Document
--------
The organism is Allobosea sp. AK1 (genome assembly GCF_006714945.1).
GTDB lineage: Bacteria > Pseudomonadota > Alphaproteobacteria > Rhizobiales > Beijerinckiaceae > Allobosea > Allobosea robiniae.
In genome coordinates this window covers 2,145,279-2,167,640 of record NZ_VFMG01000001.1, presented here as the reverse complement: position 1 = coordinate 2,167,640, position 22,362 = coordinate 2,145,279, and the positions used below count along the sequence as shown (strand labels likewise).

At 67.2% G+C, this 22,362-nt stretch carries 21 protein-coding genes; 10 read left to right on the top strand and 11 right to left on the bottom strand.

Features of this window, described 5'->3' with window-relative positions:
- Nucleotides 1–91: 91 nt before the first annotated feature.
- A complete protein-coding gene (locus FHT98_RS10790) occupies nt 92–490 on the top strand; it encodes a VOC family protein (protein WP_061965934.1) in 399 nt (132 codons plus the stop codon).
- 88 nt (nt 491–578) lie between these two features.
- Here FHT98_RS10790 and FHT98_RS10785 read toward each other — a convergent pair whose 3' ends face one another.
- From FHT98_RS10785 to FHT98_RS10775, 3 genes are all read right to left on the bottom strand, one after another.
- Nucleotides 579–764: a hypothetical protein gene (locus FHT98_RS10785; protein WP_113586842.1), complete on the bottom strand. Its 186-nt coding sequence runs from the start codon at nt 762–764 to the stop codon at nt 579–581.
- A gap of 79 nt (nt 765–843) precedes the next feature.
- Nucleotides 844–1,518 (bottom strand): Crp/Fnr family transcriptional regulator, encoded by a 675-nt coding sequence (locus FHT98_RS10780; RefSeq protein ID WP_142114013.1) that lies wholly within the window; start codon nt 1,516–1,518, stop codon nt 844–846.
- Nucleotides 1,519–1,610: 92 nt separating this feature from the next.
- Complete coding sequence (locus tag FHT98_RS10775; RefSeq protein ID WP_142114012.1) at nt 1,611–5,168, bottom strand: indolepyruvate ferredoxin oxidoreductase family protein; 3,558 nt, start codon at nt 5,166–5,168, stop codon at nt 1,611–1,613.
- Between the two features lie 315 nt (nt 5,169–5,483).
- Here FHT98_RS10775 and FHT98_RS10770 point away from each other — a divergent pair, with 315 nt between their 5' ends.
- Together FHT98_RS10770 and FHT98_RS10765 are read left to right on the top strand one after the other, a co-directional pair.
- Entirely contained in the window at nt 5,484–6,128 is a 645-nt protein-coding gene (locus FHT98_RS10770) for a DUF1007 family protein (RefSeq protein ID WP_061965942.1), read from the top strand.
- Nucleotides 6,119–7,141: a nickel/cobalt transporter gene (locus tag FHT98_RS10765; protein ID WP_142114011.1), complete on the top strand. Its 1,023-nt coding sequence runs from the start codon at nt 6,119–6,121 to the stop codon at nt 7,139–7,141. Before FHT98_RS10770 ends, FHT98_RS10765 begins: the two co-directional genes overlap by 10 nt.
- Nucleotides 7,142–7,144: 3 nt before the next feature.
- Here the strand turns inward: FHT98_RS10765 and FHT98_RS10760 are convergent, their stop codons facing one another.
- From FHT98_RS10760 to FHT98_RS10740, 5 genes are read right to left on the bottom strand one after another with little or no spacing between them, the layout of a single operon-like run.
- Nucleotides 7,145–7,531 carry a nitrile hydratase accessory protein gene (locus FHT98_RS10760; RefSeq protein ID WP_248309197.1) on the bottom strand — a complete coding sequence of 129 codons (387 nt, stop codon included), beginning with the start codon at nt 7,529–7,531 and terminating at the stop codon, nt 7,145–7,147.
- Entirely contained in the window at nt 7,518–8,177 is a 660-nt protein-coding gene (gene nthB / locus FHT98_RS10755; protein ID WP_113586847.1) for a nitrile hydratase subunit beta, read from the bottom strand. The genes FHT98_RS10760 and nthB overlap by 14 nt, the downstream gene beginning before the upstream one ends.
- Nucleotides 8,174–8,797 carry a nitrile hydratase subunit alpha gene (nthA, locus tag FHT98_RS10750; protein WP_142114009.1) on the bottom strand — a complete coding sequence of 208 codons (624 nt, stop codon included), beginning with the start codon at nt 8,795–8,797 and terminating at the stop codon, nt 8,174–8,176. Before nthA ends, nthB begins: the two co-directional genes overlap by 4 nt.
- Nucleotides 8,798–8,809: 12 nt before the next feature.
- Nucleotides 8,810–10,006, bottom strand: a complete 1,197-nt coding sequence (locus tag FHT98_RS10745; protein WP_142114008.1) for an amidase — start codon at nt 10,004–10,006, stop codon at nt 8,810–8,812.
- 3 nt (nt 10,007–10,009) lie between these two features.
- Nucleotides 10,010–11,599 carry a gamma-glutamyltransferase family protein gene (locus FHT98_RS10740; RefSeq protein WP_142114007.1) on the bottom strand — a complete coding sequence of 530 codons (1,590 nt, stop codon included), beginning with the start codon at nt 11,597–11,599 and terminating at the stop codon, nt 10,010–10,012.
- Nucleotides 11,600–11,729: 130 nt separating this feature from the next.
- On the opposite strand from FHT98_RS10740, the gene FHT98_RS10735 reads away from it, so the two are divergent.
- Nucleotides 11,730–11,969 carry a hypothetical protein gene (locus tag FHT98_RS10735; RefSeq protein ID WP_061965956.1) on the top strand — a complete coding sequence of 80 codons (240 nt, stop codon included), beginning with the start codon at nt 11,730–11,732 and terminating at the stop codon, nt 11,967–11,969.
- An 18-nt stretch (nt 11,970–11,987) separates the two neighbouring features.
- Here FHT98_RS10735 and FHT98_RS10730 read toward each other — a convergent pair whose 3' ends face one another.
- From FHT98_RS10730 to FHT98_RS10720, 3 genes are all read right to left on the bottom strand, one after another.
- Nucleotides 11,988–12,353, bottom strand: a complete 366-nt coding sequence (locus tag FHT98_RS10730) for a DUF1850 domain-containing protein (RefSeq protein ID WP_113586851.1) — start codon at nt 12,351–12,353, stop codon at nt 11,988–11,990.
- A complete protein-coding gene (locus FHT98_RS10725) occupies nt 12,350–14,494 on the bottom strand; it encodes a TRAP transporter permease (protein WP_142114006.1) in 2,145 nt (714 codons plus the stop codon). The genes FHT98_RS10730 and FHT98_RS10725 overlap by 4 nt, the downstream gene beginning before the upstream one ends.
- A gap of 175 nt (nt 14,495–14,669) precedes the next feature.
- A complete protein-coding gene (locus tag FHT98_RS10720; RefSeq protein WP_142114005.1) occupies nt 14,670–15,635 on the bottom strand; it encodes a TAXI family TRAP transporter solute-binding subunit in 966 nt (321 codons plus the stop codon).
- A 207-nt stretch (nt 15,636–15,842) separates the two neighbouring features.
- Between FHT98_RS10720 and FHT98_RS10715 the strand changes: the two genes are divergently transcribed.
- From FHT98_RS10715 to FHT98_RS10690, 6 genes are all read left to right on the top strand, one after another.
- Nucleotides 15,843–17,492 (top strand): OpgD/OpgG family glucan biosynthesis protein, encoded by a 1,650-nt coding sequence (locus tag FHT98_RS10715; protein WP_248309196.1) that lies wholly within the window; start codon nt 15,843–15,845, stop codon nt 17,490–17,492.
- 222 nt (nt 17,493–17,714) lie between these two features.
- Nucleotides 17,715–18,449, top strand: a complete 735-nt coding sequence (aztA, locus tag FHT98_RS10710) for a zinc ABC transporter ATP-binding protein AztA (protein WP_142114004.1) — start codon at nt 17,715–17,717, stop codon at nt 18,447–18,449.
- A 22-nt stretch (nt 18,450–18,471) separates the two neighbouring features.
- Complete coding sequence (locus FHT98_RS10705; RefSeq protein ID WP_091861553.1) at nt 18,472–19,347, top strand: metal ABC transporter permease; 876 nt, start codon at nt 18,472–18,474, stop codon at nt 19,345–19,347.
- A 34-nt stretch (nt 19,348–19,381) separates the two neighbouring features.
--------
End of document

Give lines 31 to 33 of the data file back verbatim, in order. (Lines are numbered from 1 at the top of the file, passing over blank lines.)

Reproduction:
- Nucleotides 11,600–11,729: 130 nt separating this feature from the next.
- On the opposite strand from FHT98_RS10740, the gene FHT98_RS10735 reads away from it, so the two are divergent.
- Nucleotides 11,730–11,969 carry a hypothetical protein gene (locus tag FHT98_RS10735; RefSeq protein ID WP_061965956.1) on the top strand — a complete coding sequence of 80 codons (240 nt, stop codon included), beginning with the start codon at nt 11,730–11,732 and terminating at the stop codon, nt 11,967–11,969.